Create OS specialization answer file

Applies to: Windows Server 2019, Windows Server (Semi-Annual Channel), Windows Server 2016

In preparation to deploy shielded VMs, you may need to create an operating system specialization answer file. On Windows, this is commonly known as the "unattend.xml" file. The New-ShieldingDataAnswerFile Windows PowerShell function helps you do this. You can then use the answer file when you're creating shielded VMs from a template by using System Center Virtual Machine Manager (or any other fabric controller).

For general guidelines for Unattend files for shielded VMs, see Create an answer file.

Downloading the New-ShieldingDataAnswerFile function

You can obtain the New-ShieldingDataAnswerFile function from the PowerShell Gallery. If your computer has Internet connectivity, you can install it from PowerShell with the following command:

Install-Module GuardedFabricTools -Repository PSGallery -MinimumVersion 1.0.0

The unattend.xml output can be packaged into the shielding data, along with additional artifacts, so that it can be used to create shielded VMs from templates.

The following sections show how you can use the function parameters for an unattend.xml file containing various options:

Basic Windows answer file

The following commands create a Windows answer file that simply sets the administrator account password and hostname. The VM network adapters will use DHCP to obtain IP addresses, and the VM will not be joined to an Active Directory domain. When prompted to enter an administrator credential, specify the desired username and password. Use "Administrator" for the username if you wish to configure the built-in Administrator account.

$adminCred = Get-Credential -Message "Local administrator account"

New-ShieldingDataAnswerFile -Path '.\ShieldedVMAnswerFile.xml' -AdminCredentials $adminCred

Windows answer file with domain join

The following commands create a Windows answer file that joins the shielded VM to an Active Directory domain. The VM network adapters will use DHCP to obtain IP addresses.

The first credential prompt will ask for the local administrator account information. Use "Administrator" for the username if you wish to configure the built-in Administrator account.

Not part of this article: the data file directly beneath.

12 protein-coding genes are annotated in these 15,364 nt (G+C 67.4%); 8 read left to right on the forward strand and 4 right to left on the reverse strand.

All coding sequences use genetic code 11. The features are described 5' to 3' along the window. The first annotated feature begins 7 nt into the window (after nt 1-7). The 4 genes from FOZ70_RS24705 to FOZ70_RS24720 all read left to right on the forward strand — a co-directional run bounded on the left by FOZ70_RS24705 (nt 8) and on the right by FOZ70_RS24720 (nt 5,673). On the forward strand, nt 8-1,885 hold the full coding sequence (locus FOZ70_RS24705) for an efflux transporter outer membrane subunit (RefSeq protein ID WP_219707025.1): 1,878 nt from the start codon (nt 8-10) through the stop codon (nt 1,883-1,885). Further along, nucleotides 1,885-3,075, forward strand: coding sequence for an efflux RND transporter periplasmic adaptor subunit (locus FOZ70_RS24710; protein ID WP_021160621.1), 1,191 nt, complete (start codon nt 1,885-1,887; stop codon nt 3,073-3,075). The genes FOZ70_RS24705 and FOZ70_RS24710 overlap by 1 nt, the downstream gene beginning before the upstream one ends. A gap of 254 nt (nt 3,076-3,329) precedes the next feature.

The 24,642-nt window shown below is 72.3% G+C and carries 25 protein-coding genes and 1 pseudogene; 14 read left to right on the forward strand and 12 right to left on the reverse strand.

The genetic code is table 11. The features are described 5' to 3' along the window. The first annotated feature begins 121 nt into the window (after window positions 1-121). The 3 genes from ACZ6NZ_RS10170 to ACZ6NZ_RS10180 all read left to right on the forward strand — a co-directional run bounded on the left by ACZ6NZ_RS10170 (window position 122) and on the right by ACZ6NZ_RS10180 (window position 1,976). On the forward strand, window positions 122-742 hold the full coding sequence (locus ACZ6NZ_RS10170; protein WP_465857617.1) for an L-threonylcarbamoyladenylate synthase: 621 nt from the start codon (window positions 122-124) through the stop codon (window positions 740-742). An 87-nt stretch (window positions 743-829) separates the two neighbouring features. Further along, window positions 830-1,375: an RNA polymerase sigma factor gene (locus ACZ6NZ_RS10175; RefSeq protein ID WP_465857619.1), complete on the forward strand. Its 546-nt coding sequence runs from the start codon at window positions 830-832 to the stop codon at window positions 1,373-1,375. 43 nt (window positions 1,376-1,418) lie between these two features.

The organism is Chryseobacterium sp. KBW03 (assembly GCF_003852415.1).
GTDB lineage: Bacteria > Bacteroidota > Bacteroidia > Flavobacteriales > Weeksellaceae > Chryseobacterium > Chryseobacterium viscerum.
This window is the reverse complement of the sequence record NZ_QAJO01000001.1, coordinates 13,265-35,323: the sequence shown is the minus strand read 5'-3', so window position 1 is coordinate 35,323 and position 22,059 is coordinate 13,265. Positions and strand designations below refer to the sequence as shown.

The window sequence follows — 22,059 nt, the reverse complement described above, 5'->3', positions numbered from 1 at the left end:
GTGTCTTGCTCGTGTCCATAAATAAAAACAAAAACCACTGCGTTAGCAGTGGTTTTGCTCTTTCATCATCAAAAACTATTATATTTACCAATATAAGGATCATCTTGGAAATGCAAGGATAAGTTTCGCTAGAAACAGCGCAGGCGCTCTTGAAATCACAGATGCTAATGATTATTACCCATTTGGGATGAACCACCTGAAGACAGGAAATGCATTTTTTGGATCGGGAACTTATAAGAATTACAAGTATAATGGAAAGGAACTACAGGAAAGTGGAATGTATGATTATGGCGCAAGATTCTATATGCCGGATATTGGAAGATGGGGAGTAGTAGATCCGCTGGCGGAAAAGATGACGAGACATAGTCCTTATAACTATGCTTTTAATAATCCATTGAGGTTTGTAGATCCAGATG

The second credential prompt will ask for credentials that have the right to join the machine to the Active Directory domain.

Be sure to change the value of the "-DomainName" parameter to the FQDN of your Active Directory domain.

$adminCred = Get-Credential -Message "Local administrator account"
$domainCred = Get-Credential -Message "Domain join credentials"

New-ShieldingDataAnswerFile -Path '.\ShieldedVMAnswerFile.xml' -AdminCredentials $adminCred -DomainName 'my.contoso.com' -DomainJoinCredentials $domainCred

Windows answer file with static IPv4 addresses

The following commands create a Windows answer file that uses static IP addresses provided at deployment time by the fabric manager, such as System Center Virtual Machine Manager.

Virtual Machine Manager provides three components to the static IP address by using an IP pool: IPv4 address, IPv6 address, gateway address, and DNS address. If you want any additional fields to be included or require a custom network configuration, you will need to manually edit the answer file produced by the script.

The following screenshots show the IP pools that you can configure in Virtual Machine Manager. These pools are necessary if you want to use static IP.

Currently, the function supports only one DNS server. Here is what your DNS settings would look like:

Configuring DNS Server with static IP pool

Here is what your summary for creating the static IP address pool would look like. In short, you must have only one network route, one gateway, and one DNS server - and you must specify your IP address.

Summary of static IP pool creation

You need to configure your network adapter for your virtual machine. The following screenshot shows where to set that configuration and how to switch it to static IP.

Configure hardware to use Static IP

Then, you can use the -StaticIPPool parameter to include the static IP elements in the answer file. The parameters @IPAddr-1@, @NextHop-1-1@, and @DNSAddr-1-1@ in the answer file will then be replaced with the real values that you specified in Virtual Machine Manager at deployment time.

$adminCred = Get-Credential -Message "Local administrator account"

New-ShieldingDataAnswerFile -Path '.\ShieldedVMAnswerFile.xml' -AdminCredentials $adminCred -StaticIPPool IPv4Address

Windows answer file with a custom locale

The following commands create a Windows answer file with a custom locale.

When prompted to enter an administrator credential, specify the desired username and password. Use "Administrator" for the username if you wish to configure the built-in Administrator account.

$adminCred = Get-Credential -Message "Local administrator account"
$domainCred = Get-Credential -Message "Domain join credentials"

New-ShieldingDataAnswerFile -Path '.\ShieldedVMAnswerFile.xml' -AdminCredentials $adminCred -Locale es-ES

Basic Linux answer file

Starting with Windows Server version 1709, you can run certain Linux guest OSes in shielded VMs. If you are using the System Center Virtual Machine Manager Linux agent to specialize those VMs, the New-ShieldingDataAnswerFile cmdlet can create compatible answer files for it.

In a Linux answer file, you will typically include the root password, root SSH key, and optionally static IP pool information. Replace the path to the public half of your SSH key before running the script below.

$rootPassword = Read-Host -Prompt "Root password" -AsSecureString

New-ShieldingDataAnswerFile -Path '.\ShieldedVMAnswerFile.xml' -RootPassword $rootPassword -RootSshKey '~\.ssh\id_rsa.pub'

See also